One of the fascinating parts of architectural history is just how many of Frank Lloyd Wright’s houses have fallen into ruin or disrepair, and that some of his largest projects have been completely torn down. (The Larkin building will get its own entry at some point, once I get over to Buffalo to photograph the sad remaining single relic of its existence.)
Westcott House was one of these. In 2005, the restoration of this house was completed and the house opened to the public. My husband and I visited not long after it opened, being stunned to find out there was a Wright prairie-style house just 45 minutes from Columbus. It is, in fact, the only one of its kind in Ohio. Springfield, it turns out, was once a booming industry town.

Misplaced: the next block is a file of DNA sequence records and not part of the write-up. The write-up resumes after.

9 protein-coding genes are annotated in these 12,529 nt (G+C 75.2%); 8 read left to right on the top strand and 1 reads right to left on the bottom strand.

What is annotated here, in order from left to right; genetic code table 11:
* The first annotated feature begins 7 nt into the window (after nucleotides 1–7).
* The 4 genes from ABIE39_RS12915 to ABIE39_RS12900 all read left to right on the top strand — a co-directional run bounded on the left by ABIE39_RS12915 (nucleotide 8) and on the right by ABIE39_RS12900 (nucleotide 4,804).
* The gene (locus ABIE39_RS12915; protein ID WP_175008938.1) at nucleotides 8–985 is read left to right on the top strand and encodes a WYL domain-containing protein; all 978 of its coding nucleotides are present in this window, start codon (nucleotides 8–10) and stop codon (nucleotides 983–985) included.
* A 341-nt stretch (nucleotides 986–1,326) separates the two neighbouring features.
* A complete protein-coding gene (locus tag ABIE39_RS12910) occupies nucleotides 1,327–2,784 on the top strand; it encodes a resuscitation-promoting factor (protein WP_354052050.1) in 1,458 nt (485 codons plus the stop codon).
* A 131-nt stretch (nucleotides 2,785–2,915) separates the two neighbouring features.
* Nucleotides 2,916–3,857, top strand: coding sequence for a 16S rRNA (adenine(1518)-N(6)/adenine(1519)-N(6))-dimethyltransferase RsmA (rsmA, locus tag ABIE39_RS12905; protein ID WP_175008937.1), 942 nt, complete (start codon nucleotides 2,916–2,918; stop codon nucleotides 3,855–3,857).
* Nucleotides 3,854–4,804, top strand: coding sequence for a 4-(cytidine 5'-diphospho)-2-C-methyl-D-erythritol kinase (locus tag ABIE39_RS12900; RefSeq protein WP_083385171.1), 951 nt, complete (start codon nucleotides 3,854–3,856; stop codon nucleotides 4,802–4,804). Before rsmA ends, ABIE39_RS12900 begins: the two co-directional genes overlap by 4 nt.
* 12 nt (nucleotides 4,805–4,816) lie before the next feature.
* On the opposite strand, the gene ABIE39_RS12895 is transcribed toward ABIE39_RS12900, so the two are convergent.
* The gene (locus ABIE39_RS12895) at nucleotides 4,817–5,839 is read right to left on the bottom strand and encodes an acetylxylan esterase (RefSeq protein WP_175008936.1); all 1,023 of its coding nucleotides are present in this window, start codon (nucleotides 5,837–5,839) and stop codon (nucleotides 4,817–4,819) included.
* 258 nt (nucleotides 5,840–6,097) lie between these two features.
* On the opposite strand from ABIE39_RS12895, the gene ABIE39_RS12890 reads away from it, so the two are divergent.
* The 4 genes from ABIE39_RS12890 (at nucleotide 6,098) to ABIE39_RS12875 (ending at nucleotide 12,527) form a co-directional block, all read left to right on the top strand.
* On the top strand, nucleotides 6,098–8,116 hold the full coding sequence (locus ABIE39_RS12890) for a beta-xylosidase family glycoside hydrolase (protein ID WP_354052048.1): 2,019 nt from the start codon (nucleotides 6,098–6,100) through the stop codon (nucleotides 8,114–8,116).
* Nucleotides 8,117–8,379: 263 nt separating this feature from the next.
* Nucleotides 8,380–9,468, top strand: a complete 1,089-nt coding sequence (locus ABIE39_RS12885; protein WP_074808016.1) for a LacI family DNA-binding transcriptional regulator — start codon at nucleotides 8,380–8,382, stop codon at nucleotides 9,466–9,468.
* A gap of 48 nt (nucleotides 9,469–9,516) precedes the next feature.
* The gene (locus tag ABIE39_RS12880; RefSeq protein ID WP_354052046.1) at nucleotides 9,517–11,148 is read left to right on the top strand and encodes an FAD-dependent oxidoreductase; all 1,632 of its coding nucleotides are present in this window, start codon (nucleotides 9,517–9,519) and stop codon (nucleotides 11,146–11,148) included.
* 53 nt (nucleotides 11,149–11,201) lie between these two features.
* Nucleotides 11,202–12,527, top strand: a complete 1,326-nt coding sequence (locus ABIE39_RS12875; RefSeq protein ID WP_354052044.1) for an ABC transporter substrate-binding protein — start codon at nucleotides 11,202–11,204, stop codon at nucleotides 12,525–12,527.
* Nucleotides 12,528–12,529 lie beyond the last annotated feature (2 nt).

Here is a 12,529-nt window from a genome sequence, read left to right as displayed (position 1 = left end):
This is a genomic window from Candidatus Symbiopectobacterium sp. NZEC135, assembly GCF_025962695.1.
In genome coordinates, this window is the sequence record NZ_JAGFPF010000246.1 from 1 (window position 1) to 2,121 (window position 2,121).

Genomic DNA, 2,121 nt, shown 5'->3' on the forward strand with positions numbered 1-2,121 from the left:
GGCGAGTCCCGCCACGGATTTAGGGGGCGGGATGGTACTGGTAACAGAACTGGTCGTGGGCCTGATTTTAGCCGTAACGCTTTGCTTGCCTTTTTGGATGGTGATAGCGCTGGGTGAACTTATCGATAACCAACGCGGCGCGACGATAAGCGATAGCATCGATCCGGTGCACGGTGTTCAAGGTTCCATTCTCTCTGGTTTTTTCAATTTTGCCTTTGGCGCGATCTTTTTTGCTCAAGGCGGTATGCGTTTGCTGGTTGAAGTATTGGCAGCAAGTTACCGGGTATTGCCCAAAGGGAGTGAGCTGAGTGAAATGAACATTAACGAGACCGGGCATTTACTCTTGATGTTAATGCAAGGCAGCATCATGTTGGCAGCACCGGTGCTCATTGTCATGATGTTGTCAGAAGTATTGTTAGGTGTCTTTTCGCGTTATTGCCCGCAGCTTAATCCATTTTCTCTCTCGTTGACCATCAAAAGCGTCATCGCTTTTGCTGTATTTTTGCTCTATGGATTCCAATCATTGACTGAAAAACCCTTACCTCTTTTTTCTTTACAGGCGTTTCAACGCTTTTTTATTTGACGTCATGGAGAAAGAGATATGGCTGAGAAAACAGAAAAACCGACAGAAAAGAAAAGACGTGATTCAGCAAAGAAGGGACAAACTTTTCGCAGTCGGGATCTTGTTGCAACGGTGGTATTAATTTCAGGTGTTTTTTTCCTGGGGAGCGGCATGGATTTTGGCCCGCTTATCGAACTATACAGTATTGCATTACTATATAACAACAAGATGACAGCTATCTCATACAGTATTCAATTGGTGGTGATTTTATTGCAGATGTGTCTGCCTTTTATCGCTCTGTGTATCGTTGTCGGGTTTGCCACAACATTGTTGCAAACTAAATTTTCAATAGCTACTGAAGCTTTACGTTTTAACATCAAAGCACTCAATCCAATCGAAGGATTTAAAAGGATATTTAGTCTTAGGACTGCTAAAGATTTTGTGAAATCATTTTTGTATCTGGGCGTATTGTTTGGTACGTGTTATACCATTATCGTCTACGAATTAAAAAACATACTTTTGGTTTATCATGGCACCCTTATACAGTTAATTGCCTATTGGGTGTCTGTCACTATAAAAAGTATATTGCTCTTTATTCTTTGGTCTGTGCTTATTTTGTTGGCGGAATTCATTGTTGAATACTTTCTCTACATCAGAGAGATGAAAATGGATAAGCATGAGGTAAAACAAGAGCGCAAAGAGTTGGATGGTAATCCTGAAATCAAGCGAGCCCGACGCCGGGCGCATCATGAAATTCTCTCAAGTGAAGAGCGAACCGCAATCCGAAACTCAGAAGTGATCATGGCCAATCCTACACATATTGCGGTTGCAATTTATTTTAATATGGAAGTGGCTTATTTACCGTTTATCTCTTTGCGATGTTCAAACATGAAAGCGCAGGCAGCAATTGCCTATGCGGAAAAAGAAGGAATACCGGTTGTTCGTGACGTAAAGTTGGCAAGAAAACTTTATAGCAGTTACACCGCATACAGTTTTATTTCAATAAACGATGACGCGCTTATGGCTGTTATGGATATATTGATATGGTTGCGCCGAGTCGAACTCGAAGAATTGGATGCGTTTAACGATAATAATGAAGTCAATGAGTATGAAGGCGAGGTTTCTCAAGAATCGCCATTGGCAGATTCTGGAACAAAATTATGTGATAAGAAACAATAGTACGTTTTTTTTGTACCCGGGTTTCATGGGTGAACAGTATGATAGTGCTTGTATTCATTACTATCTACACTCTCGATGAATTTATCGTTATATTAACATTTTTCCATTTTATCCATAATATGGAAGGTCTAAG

What had happened to the house since it was completed in 1908 is sadly not unique amongst Wright houses: The fortunes of the family that built it declined, and it had to be sold. By the late 40s it had been subdivided into apartments, its identity as a Wright house (and a close contemporary of the masterful Martin House, itself a ruin for a time) obscured. A supporting beam on a lower level that was “in the way” was also removed. It was replaced during the restoration, but one can still see the signs on the second floor of the resulting sag that was introduced.
Amazingly, the house was acquired for restoration in 2000 and opened to the public in 2005. My husband and I visited almost exactly four years ago. As a result, I always associate the house with Christmas.